Sunday, December 9, 2012

Fo'c'sle, Bridge, Breaker, Breaker, One Nine

In an earlier post on anchoring, I alluded to a sound-powered phone circuit between the Bridge and the Forecastle. Sound-powered phones are telephones designed to take their power from the energy of the incoming sound waves. While the handsets and headsets had receivers and transmitters, they were really bidirectional in that you could, if you wanted to, listen and talk over the same unit.

The advantage of sound-powered phones was that they were dirt-simple and they didn't require power. All you had to do was string two wires and hook a handset up at each end. For example, as part of the rigging lines between ships during underway replenishment, two sound-powered phone lines were sent across to the two ships could talk Bridge-to-Bridge and Unrep Station to Unrep Station.

All installed circuits were designated with at least two letters[1] and then maybe numbers. For this post, I am focusing on the maneuvering circuit, the 1JV. In open-ocean steaming, the 1JV connected the Bridge, Main Control and the After Lookout. On the Bridge, the Lee Helmsman served as the phone talker; in Main Control, the Throttleman did.

Coming in and out of port, there would be more stations on the 1JV. For mooring alongside a pier or another ship, the Forecastle would be on the line, while the After Lookout served as the phone talker for the Fantail line handlers. If boats were to be operated, the boat davit stations had phone talkers.

Communications could be slow. The Conning Officer would give an order, such as "Foc's'le, Bridge, slack Line One." The sailor on the Lee Helm would repeat the order, verbatim, and the phone talker on the Forecastle would shout it out. The officer/chief/petty officer in charge would yell back: "Slack Line One, Foc's'le, Aye!" and that would be repeated back up the phone circuit. And if you had a couple of sailors as phone-talkers who were not exactly the sharpest knives in the drawer, it could be a real clusterfuck with lots of "say again" responses.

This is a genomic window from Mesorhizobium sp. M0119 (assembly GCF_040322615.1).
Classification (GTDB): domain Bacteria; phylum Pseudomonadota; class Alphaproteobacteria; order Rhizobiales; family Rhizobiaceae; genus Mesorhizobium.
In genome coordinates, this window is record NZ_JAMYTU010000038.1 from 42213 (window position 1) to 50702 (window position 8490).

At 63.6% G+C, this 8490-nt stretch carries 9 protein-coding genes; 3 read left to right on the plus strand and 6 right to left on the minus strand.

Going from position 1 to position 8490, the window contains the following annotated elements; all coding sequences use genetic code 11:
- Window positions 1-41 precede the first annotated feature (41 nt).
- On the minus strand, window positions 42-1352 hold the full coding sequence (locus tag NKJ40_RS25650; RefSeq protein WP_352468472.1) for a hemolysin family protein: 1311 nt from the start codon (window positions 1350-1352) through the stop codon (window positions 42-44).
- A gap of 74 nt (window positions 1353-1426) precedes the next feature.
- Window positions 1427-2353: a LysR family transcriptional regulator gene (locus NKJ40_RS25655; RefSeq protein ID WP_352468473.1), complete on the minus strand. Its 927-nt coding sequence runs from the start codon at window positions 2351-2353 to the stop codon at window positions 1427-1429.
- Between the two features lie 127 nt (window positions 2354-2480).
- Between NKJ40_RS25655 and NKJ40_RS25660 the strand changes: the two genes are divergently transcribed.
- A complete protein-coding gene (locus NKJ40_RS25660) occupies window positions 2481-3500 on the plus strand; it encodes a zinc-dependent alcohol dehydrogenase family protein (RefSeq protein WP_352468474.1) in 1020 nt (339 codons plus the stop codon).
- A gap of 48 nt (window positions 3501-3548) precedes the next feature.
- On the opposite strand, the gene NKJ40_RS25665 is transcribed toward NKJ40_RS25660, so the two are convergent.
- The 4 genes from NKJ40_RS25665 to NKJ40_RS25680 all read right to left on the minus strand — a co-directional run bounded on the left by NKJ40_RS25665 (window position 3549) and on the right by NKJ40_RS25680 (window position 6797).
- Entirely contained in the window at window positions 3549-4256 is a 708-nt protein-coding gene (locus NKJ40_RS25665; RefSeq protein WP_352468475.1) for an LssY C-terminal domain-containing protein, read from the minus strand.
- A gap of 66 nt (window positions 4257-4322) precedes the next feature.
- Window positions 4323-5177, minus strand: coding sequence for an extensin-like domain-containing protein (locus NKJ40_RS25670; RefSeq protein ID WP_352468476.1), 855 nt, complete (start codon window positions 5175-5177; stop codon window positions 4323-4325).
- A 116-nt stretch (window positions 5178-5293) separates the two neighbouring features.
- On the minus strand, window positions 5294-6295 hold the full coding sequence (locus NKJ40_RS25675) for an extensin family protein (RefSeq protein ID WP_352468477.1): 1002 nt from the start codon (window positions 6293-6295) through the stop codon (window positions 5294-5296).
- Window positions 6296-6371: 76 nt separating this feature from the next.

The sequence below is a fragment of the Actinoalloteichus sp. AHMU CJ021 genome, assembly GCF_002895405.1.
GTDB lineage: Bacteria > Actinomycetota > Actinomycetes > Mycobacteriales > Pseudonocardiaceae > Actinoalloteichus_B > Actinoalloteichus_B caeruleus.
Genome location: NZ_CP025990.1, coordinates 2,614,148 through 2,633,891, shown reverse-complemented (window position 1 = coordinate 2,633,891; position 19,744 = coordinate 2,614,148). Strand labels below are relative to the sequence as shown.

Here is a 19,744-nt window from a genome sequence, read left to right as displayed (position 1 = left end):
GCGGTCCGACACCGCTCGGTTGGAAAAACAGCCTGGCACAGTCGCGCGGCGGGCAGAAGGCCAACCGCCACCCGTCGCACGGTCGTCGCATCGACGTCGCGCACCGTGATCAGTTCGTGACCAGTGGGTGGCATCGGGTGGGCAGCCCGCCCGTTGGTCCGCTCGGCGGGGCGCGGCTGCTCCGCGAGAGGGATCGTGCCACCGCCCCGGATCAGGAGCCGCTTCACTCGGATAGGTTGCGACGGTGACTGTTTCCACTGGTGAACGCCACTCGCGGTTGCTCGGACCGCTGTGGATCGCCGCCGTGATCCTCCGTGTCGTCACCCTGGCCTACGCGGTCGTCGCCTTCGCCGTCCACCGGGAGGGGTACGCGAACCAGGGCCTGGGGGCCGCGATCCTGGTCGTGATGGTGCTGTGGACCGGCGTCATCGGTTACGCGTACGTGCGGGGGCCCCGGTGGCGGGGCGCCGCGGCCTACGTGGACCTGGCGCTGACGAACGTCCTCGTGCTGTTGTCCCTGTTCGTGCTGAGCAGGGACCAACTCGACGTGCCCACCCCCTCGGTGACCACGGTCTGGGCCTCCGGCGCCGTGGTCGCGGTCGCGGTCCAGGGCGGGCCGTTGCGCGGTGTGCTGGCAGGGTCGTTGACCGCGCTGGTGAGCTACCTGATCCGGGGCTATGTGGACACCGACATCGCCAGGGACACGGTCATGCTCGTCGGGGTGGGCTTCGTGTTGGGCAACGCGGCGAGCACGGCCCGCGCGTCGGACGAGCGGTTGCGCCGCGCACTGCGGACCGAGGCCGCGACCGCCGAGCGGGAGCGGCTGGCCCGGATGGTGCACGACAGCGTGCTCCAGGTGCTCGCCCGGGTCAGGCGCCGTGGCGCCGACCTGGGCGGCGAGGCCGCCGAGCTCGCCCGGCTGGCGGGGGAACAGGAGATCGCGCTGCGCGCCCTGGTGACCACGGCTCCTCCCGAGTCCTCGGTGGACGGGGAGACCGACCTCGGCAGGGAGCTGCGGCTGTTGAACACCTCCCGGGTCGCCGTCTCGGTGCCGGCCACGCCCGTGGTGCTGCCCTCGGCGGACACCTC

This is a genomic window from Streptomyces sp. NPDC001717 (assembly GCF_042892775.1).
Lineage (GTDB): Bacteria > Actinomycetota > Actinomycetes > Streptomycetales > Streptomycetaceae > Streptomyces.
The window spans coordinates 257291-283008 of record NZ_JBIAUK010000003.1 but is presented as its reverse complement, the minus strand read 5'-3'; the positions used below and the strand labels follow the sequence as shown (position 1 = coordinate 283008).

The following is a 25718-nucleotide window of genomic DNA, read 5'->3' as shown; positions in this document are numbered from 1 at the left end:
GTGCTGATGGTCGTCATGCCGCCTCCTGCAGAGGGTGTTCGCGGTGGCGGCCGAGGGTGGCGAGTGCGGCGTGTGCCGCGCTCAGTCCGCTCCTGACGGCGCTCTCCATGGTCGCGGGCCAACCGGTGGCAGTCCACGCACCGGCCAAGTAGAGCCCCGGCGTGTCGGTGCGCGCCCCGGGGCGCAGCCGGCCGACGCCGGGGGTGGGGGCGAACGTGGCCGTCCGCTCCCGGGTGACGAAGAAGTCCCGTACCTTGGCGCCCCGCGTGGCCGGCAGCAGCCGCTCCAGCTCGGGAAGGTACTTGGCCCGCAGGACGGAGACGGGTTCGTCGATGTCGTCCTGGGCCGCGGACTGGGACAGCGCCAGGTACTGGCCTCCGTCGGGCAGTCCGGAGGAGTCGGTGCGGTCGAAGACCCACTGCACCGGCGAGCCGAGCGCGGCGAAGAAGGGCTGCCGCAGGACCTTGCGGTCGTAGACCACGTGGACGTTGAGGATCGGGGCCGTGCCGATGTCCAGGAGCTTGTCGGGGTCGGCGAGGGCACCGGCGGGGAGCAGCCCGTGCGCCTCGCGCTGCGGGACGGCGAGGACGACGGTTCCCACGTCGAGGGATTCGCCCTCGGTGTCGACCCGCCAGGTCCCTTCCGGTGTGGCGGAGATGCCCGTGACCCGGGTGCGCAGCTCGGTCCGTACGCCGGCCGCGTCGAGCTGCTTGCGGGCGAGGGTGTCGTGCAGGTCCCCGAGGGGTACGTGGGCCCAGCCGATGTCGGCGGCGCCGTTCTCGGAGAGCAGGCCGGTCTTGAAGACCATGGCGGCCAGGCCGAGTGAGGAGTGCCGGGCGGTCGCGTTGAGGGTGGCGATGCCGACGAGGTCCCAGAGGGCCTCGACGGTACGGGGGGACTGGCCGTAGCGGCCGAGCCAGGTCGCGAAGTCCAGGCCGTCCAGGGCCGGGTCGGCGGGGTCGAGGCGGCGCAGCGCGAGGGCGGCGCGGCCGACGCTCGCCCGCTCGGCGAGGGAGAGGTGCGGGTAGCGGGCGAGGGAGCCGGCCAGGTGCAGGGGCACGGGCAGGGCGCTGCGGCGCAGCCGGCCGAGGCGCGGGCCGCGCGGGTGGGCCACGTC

Back in the `70s, during the CB radio craze, a number of CB walkie-talkies began to hit the consumer market. Ships bought them, figuring that the Conning Officer (or the Captain) could then talk directly to the person in charge of the Forecastle and/or the Fantail. All it took was to find an unused channel[2] and use that. It was believed that as long nobody said their ship's name, that using the CB radios didn't compromise operational security.

This is no shit: A destroyer was steaming into the naval station at Roosevelt Roads, Puerto Rico. The ship was heading for an anchorage, and, like a lot of ships, they were using walkie-talkies. When the ship was at the right spot to drop the anchor, the Conning Officer keyed his walkie-talkie and radioed: "Foc's'le, Bridge, let go the anchor!"

That command was heard on two ships. The other ship was an oiler that was heading down the channel at Roosevelt Roads at ten knots. The Bo'sun's Mate on the Forecastle of that ship keyed his radio and yelled: "Let go the anchor, Foc's'le, Aye!" At that command, the sailor holding the sledgehammer at the pelican hook swung the hammer, knocked it free and all hell broke loose.

Fortunately, there were no injuries and nothing serious was broken. But an order went out from the type commanders, in very short order, outlawing the use of CB radios aboard ships.
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[1] All included the letter "J", designating the circuit to be sound-powered.
[2] Not 9, the emergency channel or 19, most commonly used by truckers

2 comments:

  1. Oh shit that's an awesome story! If you don't mind I'd like to borrow that and post it on Dan The Navy Man... giving you full credit of course!!

    ReplyDelete
  2. Dan, feel free. And when you do, if you don't mind, post a link here to your blog.

    ReplyDelete

中國詞不評論,冒抹除的風險。僅英語。